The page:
Haslam Faces Formal Ethics Complaint
NASHVILLE, Tenn. -- The former chair of the Tennessee Democratic Party has filed a formal ethics complaint against Governor Bill Haslam.
Chip Forrester claims the governor violated campaign finance laws by refusing to disclose how much he paid lobbyist and political consultant Tom Ingram.
Forrester cited several stories from NewsChannel 5 Investigates in his formal complaint.
He was surrounded by cameras as he went to the state Registry of Election Finance to file the complaint.
Forrester alleges Gov. Haslam "failed to disclose a campaign expenditure, the services of political advisor Tom Ingram, which is required by state law."
At a news conference before he filed the complaint, he blasted the governor.
"Governor Haslam is hiding the full extent of his financial relationship with Tom Ingram, his chief campaign consultant and a controversial lobbyist, who represents special interests," Forrester said.
Forrester filed one complaint today. He said he will mail a second, identical complaint, later this week.
One complaint will be before The Registry of Election Finance, which oversees campaign finance violations. The other complaint will be before the Tennessee Ethics Commission, which oversees lobbyists.
NewsChannel 5 Investigates first revealed e-mails which showed Ingram did campaign work for the governor while he was on the governor's private payroll.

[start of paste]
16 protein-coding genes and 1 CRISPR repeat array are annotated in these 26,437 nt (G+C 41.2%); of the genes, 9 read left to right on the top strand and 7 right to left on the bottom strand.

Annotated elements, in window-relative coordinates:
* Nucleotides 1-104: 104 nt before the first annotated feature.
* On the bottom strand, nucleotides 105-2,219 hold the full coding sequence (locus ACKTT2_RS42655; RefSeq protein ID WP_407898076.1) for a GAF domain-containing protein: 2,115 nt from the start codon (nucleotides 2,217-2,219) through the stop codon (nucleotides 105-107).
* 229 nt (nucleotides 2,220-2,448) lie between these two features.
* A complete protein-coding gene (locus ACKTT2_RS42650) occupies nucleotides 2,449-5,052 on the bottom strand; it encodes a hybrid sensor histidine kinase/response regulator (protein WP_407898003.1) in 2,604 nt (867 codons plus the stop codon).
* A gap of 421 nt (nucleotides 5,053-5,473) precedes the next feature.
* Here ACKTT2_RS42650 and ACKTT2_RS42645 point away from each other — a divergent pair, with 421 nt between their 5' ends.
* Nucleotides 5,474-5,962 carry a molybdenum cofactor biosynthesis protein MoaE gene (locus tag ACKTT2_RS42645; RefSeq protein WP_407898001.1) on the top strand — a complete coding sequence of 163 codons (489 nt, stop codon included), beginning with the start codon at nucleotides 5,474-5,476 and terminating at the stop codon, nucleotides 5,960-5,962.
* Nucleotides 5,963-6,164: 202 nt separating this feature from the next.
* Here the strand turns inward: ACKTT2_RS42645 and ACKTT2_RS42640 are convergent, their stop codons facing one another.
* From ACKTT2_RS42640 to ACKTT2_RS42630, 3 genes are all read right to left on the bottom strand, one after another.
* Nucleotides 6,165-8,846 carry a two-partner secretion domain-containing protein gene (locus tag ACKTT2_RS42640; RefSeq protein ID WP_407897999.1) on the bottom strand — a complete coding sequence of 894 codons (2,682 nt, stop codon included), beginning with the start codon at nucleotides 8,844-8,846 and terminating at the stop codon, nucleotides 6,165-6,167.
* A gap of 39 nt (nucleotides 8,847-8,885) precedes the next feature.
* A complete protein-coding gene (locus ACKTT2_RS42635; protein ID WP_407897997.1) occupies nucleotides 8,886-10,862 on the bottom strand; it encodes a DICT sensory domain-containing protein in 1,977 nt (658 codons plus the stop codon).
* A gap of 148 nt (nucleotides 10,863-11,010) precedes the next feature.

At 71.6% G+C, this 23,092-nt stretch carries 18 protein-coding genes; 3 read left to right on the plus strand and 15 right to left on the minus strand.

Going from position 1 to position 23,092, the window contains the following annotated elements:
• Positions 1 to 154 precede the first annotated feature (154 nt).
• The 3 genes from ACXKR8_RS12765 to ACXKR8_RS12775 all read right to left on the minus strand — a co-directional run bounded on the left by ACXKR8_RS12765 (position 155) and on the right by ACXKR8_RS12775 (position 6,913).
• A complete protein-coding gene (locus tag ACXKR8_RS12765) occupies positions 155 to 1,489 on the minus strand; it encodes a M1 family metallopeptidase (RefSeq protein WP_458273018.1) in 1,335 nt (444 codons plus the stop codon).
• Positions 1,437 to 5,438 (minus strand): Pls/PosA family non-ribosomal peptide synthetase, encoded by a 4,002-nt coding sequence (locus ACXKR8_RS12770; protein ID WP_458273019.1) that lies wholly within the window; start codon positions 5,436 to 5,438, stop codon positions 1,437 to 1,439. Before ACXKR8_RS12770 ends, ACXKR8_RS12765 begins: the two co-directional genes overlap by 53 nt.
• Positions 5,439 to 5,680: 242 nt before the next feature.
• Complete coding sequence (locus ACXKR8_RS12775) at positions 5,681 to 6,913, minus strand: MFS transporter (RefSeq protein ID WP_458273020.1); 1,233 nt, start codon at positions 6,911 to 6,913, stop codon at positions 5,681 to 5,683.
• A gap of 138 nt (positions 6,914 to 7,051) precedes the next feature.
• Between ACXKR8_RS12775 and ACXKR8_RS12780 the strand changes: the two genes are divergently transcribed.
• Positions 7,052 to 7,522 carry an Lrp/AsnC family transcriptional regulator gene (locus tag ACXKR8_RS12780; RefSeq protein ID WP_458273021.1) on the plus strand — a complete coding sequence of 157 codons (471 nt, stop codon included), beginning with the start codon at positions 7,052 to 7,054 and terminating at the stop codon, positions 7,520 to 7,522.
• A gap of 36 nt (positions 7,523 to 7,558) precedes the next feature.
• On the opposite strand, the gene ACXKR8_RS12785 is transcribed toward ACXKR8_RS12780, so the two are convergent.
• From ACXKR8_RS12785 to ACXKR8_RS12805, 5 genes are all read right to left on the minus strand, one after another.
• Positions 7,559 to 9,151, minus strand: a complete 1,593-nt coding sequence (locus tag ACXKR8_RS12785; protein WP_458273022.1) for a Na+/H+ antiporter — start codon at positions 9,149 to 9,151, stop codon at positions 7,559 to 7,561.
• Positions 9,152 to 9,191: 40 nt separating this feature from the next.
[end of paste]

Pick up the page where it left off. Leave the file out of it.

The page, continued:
In an interview last month, Haslam said Ingram helped set up a re-election planning retreat, but he was not paid for that work.
"Tom did come to a campaign planning event that we did back in November, but everybody there was working for free," the governor said.
Gov. Haslam has refused to say how much he paid Ingram for advice on organizational issues in state government. He has said it's "personal."
Forrester said the governor has been overly secretive on a number of issues, including his refusal to release his income tax returns.
"It's not just this particular story that concerns me, but this pattern of secrecy and unwillingness to be transparent about what's going on," Forrester said.
Forrester said that he did not coordinate with the Democratic Party and is filing as a concerned citizen.
But a spokeswoman for the Ingram Group questioned Forrester's motive for filing the complaint.
"This is clearly a silly, politically-motivated stunt by Chip to get back into some sort of limelight," the spokeswoman said.
The governor's office said only that Haslam is aware of the filing.
Drew Rawlings, executive director of the Registry of Election Finance and the Ethics Commission, said once each board receives the formal complaint, the members will decided whether to dismiss the complaint or whether to call for a show-cause hearing.
The boards could then invite Haslam or Ingram to speak before the board. The governor could face a fine if it is determined that he violated the state's campaign finance laws.